business

August 2008
By Michael A. Robinson

Cyberspace heats up with both constructive and destructive activities.

Chalk it all up to Melissa, a computer virus that spread rapidly on the Internet and shut down entire e-mail systems. For both the computing public and the information security industry, the Melissa virus—named for a Florida lap dancer, of all things—was a huge wakeup call.

July 2008
By Michael A. Robinson

A new president is part of a major acquisition, scores new contracts.

As a young pilot in the U.S. Navy, S. Daniel Johnson liked the thrill of taking off from and landing on aircraft carriers in the Mediterranean and the North Atlantic. And yet he knew in his heart he wanted something more out of life—an exciting career in business.

April 2008
By Michael A. Robinson

 
Soldiers of the 82nd Airborne on patrol in Iraq are equipped with a Harris AN/PRC-152(C) radio. The company currently has a backlog of $1 billion
in orders for its tactical radios. 
Tactical Radio Supplier Adds New Defense Electronics Contracts

August 2007
By Michael A. Robinson

Company president predicts continued growth despite night-vision technology scandal.

Steve Gaffney vividly recalls the day he literally got a whack upside the head that gave him a lifelong lesson in success—one that would come in handy this year.

An enthusiastic athlete and varsity pitcher at his high school in Morris County, New Jersey, located 50 miles west of New York City, Gaffney enrolled in the U.S. Naval Academy at Annapolis, Maryland, where he hoped to have a strong collegiate baseball career.

March 2007
By Michael A. Robinson

A series of acquisitions fills in the franchise.

Running a key sector in one of the world’s largest information technology companies may not seem to have much in common with automobile repair. But one corporate leader draws from that discipline to drive a group that has undergone a complete overhaul since a serious breakdown little more than a decade ago.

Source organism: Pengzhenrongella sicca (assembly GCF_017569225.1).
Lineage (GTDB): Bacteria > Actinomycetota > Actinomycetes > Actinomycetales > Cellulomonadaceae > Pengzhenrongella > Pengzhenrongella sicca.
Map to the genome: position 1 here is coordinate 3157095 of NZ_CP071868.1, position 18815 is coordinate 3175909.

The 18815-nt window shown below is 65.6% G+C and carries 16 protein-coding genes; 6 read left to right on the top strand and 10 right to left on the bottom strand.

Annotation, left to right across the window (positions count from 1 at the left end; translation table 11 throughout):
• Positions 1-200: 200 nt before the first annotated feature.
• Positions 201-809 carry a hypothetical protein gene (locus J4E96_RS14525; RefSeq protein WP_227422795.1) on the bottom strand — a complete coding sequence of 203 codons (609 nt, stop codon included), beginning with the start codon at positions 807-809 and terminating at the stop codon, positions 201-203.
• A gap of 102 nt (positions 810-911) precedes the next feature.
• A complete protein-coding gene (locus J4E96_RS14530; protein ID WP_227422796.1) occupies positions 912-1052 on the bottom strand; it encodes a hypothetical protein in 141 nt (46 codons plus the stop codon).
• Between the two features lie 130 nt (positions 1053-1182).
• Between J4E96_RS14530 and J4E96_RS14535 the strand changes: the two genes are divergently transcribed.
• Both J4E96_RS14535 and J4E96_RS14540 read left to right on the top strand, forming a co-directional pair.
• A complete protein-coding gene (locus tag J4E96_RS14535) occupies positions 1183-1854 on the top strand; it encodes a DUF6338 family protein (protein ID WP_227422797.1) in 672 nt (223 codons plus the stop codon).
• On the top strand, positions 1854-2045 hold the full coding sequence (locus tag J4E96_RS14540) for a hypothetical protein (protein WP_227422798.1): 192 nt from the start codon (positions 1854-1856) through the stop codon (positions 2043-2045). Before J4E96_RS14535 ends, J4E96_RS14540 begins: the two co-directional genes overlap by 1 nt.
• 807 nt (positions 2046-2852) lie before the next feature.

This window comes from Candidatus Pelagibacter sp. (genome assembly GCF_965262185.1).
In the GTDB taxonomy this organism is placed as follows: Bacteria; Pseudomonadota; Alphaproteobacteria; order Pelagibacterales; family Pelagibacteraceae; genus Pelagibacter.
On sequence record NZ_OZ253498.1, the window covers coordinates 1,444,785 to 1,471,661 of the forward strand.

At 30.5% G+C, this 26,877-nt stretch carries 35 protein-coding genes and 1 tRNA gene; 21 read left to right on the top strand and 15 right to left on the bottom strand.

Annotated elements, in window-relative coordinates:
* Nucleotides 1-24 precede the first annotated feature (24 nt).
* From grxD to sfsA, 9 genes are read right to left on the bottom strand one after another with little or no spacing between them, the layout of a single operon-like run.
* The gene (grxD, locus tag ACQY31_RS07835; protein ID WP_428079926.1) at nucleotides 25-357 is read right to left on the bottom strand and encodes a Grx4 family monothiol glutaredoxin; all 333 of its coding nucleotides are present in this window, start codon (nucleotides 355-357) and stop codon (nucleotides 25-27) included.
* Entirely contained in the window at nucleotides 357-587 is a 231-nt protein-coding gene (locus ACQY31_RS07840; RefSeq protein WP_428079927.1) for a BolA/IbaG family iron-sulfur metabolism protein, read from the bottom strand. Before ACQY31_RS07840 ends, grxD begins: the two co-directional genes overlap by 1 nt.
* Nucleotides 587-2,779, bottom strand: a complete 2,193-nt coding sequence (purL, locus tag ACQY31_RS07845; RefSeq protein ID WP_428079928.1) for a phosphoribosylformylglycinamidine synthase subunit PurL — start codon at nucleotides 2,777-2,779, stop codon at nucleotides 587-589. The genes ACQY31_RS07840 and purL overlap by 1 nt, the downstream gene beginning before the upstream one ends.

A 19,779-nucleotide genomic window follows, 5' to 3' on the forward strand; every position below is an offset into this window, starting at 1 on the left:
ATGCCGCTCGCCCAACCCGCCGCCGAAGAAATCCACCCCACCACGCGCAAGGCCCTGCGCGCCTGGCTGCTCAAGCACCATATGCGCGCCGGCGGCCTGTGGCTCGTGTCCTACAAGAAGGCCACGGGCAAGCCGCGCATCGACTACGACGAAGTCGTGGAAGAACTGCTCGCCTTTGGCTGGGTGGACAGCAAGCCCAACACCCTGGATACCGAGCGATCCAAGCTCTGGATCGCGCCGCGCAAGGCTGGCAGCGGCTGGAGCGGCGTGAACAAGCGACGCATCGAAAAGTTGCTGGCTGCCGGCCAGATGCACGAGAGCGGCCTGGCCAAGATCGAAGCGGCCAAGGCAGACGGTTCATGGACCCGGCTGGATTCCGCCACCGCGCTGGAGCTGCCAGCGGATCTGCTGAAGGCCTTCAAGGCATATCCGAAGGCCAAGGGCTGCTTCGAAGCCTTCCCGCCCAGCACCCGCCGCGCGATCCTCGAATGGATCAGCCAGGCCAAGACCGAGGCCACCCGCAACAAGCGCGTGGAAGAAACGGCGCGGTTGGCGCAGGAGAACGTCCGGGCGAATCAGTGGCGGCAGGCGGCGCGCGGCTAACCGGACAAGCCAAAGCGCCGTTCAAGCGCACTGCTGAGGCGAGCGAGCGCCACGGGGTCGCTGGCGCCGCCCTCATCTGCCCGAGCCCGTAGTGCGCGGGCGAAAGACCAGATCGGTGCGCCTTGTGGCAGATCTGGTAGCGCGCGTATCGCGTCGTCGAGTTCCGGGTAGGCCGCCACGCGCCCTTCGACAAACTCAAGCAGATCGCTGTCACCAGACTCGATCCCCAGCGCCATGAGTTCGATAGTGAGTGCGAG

As a high school junior in her native Arlington, Virginia, Anne K. Altman bought a 1968 AMX, something of a muscle car that was the first steel-bodied, two-seat American sports vehicle since the famous 1957 Ford Thunderbird.

February 2007
By Robert K. Ackerman

Similar challenges afflict both, but communication shortcomings limit joint endeavors.

Despite common interests and goals, the military and the information technology sector are hampered by cultural differences that thwart their ability to work together, according to a former U.S. Defense Department information technology leader now in the private sector.

October 2005
By Michael A. Robinson

A billion here, a billion there, and you have a major government contractor.

George Pedersen always wanted to run a $1 billion company. When he started ManTech International Corporation on a shoestring budget several decades ago, the hard-charging executive knew achieving that level of market share would be a watershed moment for his fledgling enterprise.

January 1999
By Michelle L. Hankins

High demand for information technology expertise requires innovative ideas to attract experts to public sector employment.